(Video after the jump) As it turns out, my lady has a friend connected to Metallica. And that afforded us a VIP pass to the second of Metallica’s concerts in Chicago, along with a pass to Club Magnetic and near-front row seats. His name is Rob Trujillo, Metallica’s bass player.
So, as the lights went down and the band walked on stage, I was fixated on Trujillo’s performance. And he can play. He plays with his bass down low, plucking fast with his right hand and shuffling frets with his left. It’s a torrid, yet measured pace, and not since the departed Cliff Burton have I felt the bass’ influence on the band.
From the beginning of the show, the set list remained largely the same as Monday. But there were variations, including an early For Whom the Bell Tolls – a song so perfectly Metallica and perfectly suited to get the crowd involved …”the march is on!”
Again, the rocked some classics like One, Sad But True (my personal favorite) and Enter Sandman. This time, being off the floor but close to the stage, we got a better look at some of the pyrotechnics and lighting effects. As you would expect from Metallica, there were plenty of fireballs and some cool multi-colored flamethrower-like effects, especially during One (video below.) Songs played from the new album, Death Magnetic, were mostly the same from Monday, including Cyanide which turned out to be one of the weaker songs on both nights.
Both nights they closed with one of Metallica’s best and widely-known songs, Seek and Destroy, among a barrage of large, black inflatable balls coming from the rafters and thumping unsuspecting fans in the head.
But on Tuesday, during the final song of the night, Trujillo suddenly dropped his bass on the ground – it appeared to be an equipment malfunction. As Trujillo struggled to get a grasp on the fallen instrument, a roadie quickly jumped on stage with a replacement. Suddenly another roadie ran up behind him and shoved a shaving-cream pie in his face. That was followed up by other crew members, friends and even some kids, dousing the victim with more pies and a torrent of silly string, while James Hetfield continued the song, trying desperately to suppress his laughter. Turns out the crew member was celebrating a birthday – Trujillo’s equipment malfunction was all a ruse to get him onstage for the traditional Metallica birthday bashing. Kirk Hammett got the same treatment on his birthday.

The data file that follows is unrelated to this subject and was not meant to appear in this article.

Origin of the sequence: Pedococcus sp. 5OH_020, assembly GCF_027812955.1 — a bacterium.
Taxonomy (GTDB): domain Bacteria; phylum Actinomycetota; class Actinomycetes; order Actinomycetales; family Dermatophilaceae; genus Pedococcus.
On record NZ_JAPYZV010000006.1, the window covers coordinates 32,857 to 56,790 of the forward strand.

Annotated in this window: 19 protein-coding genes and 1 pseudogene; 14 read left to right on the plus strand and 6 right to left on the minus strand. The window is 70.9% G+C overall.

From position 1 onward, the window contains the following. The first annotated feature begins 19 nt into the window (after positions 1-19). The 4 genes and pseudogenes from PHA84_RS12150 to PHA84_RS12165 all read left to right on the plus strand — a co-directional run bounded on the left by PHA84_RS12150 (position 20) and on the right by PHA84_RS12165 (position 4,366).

After the show, the band stayed on stage throwing guitar picks and drumsticks to the crowd, taking bows, waving and telling Chicago how much they were appreciated. We headed back to Club Magnetic for a drink before being summoned by security into the hall, where Trujillo was waiting. We spoke briefly and met his wonderful wife. They are both seem like great people. He thanked us for coming and hoped we had a good time. A couple of young fans walked up and told him they were fans, one since he was four – which made me feel very old, but happy. “Dude, that was @#*! sweet!” one of them exclaimed while walking away.
Then a father and son walked up. They thanked Trujillo, who said he saw them in the stands and was trying to throw a pick to them. At which point he started patting his pockets, searching for a pick and started to turn away so he could go find one for them. But before he got away, they said they caught one, and Trujillo was relieved. “I hear you’re playing guitar now,” said Trujillo. “Good, keep it up. You have a good teacher in your Pop there.”
Below is some video from the show. Some of it is a little shaky – because I was having a hard time staying still. Don’t forget to click the bottom right of the player after you start the video to view it in high quality.
Sad But True
For Whom the Bell Tolls